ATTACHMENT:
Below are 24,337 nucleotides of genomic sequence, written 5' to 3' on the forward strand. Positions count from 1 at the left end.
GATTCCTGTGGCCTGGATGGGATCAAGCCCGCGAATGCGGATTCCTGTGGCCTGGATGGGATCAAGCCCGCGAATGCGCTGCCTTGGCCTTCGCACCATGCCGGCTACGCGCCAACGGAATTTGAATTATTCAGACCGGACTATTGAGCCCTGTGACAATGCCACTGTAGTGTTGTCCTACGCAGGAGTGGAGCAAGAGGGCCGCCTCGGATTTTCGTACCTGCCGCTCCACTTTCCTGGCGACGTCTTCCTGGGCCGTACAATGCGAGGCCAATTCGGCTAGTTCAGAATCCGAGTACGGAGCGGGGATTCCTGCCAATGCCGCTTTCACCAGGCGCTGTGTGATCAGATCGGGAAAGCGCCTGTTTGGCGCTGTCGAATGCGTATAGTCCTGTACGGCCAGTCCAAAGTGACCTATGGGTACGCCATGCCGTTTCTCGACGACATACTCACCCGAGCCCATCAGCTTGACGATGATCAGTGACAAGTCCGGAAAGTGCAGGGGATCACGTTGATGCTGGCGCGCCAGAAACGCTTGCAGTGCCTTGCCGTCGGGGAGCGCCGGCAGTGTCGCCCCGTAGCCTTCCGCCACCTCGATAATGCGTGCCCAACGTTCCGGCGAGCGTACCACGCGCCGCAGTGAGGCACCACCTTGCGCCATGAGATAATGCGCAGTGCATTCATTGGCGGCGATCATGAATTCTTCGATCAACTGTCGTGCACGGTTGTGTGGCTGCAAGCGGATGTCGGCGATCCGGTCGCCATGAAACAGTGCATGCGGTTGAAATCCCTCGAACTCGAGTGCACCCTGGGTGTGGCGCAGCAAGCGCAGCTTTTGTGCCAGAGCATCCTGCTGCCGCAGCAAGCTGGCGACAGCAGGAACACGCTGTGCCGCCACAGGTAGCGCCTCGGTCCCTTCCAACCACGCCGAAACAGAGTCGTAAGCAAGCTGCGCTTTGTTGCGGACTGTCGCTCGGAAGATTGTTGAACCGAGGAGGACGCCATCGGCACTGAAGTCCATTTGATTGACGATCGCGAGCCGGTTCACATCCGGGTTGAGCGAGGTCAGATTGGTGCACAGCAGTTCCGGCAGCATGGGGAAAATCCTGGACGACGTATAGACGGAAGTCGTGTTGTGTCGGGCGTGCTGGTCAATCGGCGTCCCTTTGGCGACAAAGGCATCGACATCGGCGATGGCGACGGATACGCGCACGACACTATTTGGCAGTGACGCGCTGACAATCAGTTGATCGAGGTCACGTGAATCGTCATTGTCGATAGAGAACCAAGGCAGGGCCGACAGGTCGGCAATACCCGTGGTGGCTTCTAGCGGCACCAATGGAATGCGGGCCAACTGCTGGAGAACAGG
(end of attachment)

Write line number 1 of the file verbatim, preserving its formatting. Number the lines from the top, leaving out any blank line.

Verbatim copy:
Below are 24,337 nucleotides of genomic sequence, written 5' to 3' on the forward strand. Positions count from 1 at the left end.